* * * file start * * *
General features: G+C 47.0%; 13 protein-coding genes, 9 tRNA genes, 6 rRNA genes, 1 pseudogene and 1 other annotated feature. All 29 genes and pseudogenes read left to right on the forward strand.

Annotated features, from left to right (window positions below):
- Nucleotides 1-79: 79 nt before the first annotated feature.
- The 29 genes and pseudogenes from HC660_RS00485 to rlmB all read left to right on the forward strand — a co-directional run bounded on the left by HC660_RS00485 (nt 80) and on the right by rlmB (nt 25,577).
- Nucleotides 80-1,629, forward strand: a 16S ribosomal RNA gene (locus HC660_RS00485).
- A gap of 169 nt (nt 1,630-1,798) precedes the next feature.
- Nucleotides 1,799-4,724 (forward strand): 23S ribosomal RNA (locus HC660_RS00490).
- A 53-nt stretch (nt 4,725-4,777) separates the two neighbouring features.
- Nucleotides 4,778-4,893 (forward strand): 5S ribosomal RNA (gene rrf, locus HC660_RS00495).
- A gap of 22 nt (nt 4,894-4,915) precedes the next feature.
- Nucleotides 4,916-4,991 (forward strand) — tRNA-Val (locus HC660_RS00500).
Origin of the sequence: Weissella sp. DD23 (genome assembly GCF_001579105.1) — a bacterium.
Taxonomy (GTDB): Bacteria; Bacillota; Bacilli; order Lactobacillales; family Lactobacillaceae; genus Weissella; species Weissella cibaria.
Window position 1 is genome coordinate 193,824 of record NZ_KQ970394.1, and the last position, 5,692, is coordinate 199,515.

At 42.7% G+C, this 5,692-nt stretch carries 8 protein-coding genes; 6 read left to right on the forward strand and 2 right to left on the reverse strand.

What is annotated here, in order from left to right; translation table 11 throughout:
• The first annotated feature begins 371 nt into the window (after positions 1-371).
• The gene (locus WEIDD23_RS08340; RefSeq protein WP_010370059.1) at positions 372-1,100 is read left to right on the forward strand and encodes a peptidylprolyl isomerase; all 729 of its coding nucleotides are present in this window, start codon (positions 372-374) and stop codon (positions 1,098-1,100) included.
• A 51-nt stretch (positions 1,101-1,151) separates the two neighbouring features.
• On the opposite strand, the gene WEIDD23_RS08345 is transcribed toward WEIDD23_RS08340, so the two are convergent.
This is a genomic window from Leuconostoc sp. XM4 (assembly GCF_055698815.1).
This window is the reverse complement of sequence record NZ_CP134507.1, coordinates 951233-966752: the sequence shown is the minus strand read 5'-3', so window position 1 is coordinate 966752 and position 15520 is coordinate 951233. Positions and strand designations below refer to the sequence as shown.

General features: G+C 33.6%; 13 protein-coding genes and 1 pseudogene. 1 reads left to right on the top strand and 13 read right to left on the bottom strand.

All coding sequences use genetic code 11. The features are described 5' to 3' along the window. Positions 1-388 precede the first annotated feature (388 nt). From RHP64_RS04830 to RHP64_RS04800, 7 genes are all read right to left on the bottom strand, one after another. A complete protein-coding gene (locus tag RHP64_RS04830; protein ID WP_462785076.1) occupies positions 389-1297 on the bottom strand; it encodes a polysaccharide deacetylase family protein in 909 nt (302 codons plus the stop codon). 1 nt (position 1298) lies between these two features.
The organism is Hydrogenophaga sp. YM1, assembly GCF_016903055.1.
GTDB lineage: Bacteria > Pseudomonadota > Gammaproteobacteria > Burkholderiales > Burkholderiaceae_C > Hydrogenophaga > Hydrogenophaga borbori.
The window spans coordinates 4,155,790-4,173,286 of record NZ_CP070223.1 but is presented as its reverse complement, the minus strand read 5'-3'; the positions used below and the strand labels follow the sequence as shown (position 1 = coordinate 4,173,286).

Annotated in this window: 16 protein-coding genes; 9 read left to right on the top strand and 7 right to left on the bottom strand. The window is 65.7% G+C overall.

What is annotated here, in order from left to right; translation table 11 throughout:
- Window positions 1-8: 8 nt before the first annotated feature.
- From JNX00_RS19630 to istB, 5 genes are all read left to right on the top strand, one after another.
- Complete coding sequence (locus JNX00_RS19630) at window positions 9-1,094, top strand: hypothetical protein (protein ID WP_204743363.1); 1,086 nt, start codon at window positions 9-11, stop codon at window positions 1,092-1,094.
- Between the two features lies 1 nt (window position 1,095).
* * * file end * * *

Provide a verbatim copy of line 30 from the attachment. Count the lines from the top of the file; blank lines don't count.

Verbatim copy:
- Window positions 1-8: 8 nt before the first annotated feature.